Escaping the ‘Invincible Mom’ Trap

I thought successfully juggling parenthood and my career meant never showing vulnerability

Francesca Tripodi
Forge
Published in
6 min readJun 18, 2019

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Credit: Malte Mueller/Getty

In one of my first interactions with the chair of my department, he mentioned that if I ever needed to, I could bring my kids to work with me. He’d had young kids when he started his job, he told me, and he knew firsthand that between sick days and snow days, kids were bound to show up in your office at some point. I wasn’t supposed to be invincible.

His comment wasn’t delivered like a bombshell, but it felt like one. During my time as a graduate student, I had literally hidden my kids from my workplace environment. I didn’t ever share my pregnancy news with my colleagues; instead, I just waited for my growing belly to lead people to their own conclusions. Even after my children were born, I was careful not to bring them up in conversation or take them with me to events, sensing that acknowledging the demands of parenthood would, in some of my colleagues’ eyes, somehow make me a less committed academic.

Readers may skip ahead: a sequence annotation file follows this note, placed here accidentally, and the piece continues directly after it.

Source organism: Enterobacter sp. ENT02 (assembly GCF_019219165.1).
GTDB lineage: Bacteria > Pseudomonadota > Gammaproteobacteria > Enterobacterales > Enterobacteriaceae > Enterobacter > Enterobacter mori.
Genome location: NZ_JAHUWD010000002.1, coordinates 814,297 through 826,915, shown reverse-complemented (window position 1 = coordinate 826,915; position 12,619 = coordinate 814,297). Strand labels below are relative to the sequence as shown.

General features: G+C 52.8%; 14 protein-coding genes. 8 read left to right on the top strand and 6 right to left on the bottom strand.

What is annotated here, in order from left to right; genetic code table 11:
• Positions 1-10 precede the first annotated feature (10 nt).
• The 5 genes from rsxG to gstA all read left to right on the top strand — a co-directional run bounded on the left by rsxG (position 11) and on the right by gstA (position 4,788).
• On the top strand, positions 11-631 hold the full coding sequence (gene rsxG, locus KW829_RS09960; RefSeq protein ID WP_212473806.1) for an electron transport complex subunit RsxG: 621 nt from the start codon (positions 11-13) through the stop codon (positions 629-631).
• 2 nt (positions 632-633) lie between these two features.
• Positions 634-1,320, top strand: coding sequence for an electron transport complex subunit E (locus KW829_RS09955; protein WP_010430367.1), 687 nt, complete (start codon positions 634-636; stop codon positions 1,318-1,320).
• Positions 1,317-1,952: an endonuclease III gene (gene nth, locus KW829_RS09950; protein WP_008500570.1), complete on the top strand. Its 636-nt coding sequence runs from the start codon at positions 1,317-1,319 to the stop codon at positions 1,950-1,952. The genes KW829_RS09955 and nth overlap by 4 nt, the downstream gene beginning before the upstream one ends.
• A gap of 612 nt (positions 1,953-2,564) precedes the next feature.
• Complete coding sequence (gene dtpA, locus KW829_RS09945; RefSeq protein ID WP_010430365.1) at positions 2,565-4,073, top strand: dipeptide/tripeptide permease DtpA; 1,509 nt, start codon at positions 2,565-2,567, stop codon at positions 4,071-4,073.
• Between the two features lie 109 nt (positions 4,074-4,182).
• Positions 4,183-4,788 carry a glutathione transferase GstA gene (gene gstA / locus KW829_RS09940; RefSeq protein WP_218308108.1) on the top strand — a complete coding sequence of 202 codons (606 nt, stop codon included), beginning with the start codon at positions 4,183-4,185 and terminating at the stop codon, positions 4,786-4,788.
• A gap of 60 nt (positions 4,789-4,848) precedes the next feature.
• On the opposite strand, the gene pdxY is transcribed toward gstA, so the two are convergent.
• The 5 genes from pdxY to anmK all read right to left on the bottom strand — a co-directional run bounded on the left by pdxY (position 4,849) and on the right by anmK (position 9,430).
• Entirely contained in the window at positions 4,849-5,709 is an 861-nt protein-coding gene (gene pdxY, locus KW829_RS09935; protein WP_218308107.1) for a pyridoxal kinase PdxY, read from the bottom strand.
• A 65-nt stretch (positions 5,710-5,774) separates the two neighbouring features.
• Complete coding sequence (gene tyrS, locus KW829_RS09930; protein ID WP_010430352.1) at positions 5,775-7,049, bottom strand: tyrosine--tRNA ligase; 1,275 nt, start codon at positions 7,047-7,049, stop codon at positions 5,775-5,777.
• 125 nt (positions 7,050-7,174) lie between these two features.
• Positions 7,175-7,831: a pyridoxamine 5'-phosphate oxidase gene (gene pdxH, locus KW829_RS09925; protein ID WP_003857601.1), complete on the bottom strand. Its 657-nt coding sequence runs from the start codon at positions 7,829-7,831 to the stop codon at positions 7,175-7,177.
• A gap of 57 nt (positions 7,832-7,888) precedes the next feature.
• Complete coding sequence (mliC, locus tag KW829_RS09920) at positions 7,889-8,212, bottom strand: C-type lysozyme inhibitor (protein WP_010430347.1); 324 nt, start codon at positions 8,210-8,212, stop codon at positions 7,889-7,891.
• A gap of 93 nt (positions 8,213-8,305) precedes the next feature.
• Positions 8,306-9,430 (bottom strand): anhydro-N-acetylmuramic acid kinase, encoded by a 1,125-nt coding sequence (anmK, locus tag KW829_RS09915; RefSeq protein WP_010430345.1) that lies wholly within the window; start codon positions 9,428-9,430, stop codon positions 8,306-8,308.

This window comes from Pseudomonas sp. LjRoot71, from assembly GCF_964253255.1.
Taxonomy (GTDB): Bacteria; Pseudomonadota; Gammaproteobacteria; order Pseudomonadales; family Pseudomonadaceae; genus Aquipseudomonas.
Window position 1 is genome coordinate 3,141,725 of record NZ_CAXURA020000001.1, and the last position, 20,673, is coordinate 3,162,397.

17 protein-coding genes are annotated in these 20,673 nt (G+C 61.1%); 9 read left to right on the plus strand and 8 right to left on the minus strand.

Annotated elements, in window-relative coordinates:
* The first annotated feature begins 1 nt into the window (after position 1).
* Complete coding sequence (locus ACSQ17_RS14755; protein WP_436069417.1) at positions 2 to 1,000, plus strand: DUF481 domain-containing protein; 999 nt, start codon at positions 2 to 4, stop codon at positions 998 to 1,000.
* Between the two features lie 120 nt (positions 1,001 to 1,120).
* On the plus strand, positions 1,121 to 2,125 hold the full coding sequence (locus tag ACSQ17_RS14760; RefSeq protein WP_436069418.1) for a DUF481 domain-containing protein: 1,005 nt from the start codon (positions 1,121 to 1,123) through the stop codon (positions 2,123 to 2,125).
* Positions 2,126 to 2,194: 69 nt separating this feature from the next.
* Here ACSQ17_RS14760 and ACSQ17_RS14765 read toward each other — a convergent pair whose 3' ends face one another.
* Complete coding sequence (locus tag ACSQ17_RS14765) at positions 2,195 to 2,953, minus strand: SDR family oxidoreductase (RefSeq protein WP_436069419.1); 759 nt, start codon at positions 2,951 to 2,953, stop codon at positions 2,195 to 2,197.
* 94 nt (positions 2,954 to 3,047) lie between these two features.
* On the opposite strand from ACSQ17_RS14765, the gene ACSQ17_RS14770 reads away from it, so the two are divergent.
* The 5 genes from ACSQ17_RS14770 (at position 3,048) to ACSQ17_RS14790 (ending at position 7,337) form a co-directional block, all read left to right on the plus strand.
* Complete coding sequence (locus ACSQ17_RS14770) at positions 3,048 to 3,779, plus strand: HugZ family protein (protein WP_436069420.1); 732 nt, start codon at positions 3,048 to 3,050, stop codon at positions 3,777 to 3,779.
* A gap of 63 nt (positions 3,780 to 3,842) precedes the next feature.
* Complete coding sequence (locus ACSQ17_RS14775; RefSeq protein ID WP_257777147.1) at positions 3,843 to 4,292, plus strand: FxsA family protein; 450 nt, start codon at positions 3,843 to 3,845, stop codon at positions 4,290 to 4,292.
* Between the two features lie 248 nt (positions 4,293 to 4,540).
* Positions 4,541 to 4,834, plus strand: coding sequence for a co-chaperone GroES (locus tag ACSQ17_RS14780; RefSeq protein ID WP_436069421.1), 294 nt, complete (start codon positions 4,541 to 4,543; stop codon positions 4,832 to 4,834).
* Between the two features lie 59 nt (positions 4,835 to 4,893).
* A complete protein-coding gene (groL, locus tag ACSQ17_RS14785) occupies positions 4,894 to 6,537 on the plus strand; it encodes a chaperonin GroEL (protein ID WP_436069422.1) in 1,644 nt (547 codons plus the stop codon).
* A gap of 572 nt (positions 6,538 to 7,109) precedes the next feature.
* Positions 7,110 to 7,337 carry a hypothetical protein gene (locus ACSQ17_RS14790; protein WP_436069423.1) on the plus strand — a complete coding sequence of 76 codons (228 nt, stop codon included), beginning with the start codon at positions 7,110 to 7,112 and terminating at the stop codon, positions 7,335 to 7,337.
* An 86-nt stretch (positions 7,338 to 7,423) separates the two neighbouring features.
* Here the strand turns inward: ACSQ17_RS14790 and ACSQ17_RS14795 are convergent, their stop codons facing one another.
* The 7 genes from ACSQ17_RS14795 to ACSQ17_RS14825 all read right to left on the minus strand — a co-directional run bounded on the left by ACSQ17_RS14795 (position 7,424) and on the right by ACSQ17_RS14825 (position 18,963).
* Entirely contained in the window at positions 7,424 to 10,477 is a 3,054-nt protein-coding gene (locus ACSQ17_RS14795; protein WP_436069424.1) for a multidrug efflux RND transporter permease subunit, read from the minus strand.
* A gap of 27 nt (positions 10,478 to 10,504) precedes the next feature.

The year my son was born, I was reminded in my year-end review that I still needed to be publishing at the same rate as my peers, despite going back to work five weeks after my son was born because my institution provided no maternity leave for graduate students at the time. When I was…

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Francesca Tripodi
Forge
Writer for

Sociologist and media scholar studying Wikipedia, Google, and other participatory media platforms. @ftripodi / www.ftripodi.com